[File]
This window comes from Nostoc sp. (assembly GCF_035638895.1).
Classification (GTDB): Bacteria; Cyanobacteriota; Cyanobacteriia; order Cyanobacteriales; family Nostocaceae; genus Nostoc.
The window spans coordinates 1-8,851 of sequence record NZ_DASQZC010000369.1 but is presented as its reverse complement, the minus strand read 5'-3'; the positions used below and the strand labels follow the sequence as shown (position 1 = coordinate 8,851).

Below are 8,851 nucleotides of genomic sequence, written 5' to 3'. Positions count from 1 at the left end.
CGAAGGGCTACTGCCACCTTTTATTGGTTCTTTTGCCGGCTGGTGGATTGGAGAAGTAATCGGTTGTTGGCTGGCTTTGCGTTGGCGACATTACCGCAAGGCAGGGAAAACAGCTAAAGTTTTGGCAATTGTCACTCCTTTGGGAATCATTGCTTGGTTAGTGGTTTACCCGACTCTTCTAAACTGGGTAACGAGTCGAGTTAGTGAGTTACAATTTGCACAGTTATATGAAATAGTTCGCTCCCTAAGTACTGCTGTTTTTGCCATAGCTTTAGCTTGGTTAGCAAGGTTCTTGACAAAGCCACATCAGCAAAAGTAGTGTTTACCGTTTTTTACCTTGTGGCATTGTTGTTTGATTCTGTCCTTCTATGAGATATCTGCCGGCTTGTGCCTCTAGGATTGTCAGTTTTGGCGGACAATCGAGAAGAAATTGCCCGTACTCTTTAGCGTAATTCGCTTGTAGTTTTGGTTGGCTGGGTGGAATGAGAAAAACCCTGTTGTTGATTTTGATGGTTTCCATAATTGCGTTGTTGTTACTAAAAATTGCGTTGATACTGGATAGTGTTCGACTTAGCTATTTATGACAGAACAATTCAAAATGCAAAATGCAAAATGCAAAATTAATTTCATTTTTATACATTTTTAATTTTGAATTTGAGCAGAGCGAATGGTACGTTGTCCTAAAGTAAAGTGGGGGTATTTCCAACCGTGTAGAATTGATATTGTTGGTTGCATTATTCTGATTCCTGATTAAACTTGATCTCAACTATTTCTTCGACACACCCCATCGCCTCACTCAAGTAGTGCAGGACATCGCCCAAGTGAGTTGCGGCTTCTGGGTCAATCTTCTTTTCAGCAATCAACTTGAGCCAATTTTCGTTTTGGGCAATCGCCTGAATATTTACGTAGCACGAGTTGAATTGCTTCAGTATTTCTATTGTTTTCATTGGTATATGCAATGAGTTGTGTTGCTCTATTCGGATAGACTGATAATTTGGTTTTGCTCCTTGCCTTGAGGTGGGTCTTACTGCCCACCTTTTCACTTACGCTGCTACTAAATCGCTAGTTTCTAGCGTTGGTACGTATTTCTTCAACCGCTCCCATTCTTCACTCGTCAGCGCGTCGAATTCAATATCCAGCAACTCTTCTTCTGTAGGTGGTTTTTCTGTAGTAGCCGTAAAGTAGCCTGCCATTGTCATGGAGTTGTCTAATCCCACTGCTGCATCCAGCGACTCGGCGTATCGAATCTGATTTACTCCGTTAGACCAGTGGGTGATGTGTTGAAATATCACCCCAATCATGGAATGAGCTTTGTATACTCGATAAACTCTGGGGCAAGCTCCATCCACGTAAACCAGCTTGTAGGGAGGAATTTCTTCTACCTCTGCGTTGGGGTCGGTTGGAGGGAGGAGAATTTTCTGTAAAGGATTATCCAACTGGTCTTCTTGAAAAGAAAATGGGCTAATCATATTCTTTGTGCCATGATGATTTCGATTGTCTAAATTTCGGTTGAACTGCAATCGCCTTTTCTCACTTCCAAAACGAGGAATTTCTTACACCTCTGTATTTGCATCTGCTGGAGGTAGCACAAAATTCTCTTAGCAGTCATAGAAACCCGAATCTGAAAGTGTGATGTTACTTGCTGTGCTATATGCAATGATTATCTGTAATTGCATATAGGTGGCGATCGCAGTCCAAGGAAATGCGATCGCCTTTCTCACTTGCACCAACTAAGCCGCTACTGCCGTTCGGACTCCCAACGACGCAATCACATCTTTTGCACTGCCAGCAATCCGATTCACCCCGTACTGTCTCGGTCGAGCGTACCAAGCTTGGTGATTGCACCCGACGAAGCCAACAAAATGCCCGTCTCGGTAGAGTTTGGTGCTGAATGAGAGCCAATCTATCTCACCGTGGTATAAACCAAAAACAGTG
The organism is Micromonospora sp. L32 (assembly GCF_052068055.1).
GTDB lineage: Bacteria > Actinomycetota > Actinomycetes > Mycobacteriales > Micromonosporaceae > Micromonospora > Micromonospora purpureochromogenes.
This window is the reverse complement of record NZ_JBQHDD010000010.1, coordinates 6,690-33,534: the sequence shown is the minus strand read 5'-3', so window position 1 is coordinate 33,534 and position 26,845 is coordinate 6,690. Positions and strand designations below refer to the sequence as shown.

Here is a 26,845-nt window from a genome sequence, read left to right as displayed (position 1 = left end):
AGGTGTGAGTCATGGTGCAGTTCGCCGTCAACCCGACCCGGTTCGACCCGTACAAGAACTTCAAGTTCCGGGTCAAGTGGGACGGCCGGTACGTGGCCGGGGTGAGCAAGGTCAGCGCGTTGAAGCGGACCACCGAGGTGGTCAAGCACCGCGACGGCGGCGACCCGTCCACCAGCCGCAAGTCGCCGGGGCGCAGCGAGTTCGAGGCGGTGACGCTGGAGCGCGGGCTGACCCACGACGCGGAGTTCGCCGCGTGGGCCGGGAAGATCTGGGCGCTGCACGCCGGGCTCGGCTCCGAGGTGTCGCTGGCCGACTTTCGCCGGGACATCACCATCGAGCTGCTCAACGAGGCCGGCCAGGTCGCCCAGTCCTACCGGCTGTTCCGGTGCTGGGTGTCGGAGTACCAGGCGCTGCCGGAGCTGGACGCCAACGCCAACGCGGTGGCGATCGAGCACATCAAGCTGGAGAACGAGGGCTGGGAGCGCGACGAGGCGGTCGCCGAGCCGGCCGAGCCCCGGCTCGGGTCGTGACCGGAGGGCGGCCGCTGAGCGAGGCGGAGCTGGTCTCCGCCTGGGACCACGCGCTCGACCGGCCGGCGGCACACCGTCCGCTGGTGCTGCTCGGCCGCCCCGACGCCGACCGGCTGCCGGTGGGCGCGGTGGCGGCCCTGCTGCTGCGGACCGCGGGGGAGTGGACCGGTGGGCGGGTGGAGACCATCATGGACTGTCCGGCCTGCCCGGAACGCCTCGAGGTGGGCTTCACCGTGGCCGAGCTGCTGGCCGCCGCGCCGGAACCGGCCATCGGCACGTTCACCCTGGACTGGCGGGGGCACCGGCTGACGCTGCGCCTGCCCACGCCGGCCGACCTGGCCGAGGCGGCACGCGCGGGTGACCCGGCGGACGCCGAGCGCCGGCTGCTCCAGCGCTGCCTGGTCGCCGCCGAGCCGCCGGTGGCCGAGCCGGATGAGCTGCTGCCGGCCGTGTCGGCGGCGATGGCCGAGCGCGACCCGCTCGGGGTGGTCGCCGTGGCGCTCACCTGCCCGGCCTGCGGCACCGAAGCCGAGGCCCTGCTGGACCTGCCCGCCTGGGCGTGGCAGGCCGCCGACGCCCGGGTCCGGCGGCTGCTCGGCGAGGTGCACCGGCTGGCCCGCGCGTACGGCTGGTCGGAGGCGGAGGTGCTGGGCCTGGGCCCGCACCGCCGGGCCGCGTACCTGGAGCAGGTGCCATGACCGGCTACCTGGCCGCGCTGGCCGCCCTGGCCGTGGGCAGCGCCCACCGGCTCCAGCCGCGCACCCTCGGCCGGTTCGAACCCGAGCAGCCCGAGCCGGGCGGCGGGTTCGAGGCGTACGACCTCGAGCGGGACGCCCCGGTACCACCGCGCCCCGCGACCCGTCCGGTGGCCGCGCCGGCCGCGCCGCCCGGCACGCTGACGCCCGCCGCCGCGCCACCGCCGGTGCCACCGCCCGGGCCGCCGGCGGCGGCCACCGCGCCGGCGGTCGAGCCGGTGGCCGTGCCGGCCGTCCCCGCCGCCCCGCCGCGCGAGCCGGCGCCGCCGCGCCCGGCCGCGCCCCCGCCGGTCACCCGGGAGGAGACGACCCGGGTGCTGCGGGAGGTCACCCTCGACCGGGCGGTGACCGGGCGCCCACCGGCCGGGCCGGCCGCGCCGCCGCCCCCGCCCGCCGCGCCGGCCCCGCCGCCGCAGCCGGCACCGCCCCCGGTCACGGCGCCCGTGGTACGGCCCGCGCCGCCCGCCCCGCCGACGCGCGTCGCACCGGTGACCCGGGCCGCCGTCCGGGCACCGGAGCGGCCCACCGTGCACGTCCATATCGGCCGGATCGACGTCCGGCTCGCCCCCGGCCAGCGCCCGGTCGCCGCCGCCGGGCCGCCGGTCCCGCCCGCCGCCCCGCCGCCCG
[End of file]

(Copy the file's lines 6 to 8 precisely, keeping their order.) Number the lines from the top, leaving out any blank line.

The organism is Micromonospora sp. L32 (assembly GCF_052068055.1).
GTDB lineage: Bacteria > Actinomycetota > Actinomycetes > Mycobacteriales > Micromonosporaceae > Micromonospora > Micromonospora purpureochromogenes.
This window is the reverse complement of record NZ_JBQHDD010000010.1, coordinates 6,690-33,534: the sequence shown is the minus strand read 5'-3', so window position 1 is coordinate 33,534 and position 26,845 is coordinate 6,690. Positions and strand designations below refer to the sequence as shown.